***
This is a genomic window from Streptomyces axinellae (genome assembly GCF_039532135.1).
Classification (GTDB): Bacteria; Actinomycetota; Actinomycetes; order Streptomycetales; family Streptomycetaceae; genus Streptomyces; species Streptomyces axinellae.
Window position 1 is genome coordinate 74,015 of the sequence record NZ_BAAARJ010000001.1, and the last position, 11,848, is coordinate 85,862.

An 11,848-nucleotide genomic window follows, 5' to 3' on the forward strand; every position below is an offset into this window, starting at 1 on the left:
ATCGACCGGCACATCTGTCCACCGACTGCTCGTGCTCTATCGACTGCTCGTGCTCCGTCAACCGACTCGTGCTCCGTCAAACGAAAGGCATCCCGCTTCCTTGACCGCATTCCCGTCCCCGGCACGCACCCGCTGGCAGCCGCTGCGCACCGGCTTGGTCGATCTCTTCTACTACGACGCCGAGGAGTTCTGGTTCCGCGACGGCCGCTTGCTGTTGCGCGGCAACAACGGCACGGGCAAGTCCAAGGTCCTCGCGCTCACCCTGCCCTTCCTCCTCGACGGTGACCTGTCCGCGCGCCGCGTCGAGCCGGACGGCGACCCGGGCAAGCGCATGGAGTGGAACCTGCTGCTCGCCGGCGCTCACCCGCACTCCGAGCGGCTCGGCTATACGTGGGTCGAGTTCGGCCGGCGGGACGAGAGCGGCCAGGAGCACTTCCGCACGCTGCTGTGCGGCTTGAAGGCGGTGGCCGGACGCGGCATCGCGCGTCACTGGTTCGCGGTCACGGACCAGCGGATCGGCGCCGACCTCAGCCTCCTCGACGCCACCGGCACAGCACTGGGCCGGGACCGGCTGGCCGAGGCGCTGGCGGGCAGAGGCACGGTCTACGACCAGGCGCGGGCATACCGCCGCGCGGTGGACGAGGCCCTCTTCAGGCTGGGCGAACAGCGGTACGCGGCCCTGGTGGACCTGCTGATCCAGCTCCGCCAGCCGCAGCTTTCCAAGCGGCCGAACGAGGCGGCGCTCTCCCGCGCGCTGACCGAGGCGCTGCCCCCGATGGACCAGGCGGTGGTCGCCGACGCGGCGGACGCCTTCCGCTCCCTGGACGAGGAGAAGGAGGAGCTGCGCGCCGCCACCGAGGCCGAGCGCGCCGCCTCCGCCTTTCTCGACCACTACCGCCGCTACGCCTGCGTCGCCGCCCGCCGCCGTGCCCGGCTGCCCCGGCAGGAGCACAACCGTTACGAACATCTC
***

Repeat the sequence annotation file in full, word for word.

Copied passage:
This is a genomic window from Streptomyces axinellae (genome assembly GCF_039532135.1).
Classification (GTDB): Bacteria; Actinomycetota; Actinomycetes; order Streptomycetales; family Streptomycetaceae; genus Streptomyces; species Streptomyces axinellae.
Window position 1 is genome coordinate 74,015 of the sequence record NZ_BAAARJ010000001.1, and the last position, 11,848, is coordinate 85,862.

An 11,848-nucleotide genomic window follows, 5' to 3' on the forward strand; every position below is an offset into this window, starting at 1 on the left:
ATCGACCGGCACATCTGTCCACCGACTGCTCGTGCTCTATCGACTGCTCGTGCTCCGTCAACCGACTCGTGCTCCGTCAAACGAAAGGCATCCCGCTTCCTTGACCGCATTCCCGTCCCCGGCACGCACCCGCTGGCAGCCGCTGCGCACCGGCTTGGTCGATCTCTTCTACTACGACGCCGAGGAGTTCTGGTTCCGCGACGGCCGCTTGCTGTTGCGCGGCAACAACGGCACGGGCAAGTCCAAGGTCCTCGCGCTCACCCTGCCCTTCCTCCTCGACGGTGACCTGTCCGCGCGCCGCGTCGAGCCGGACGGCGACCCGGGCAAGCGCATGGAGTGGAACCTGCTGCTCGCCGGCGCTCACCCGCACTCCGAGCGGCTCGGCTATACGTGGGTCGAGTTCGGCCGGCGGGACGAGAGCGGCCAGGAGCACTTCCGCACGCTGCTGTGCGGCTTGAAGGCGGTGGCCGGACGCGGCATCGCGCGTCACTGGTTCGCGGTCACGGACCAGCGGATCGGCGCCGACCTCAGCCTCCTCGACGCCACCGGCACAGCACTGGGCCGGGACCGGCTGGCCGAGGCGCTGGCGGGCAGAGGCACGGTCTACGACCAGGCGCGGGCATACCGCCGCGCGGTGGACGAGGCCCTCTTCAGGCTGGGCGAACAGCGGTACGCGGCCCTGGTGGACCTGCTGATCCAGCTCCGCCAGCCGCAGCTTTCCAAGCGGCCGAACGAGGCGGCGCTCTCCCGCGCGCTGACCGAGGCGCTGCCCCCGATGGACCAGGCGGTGGTCGCCGACGCGGCGGACGCCTTCCGCTCCCTGGACGAGGAGAAGGAGGAGCTGCGCGCCGCCACCGAGGCCGAGCGCGCCGCCTCCGCCTTTCTCGACCACTACCGCCGCTACGCCTGCGTCGCCGCCCGCCGCCGTGCCCGGCTGCCCCGGCAGGAGCACAACCGTTACGAACATCTC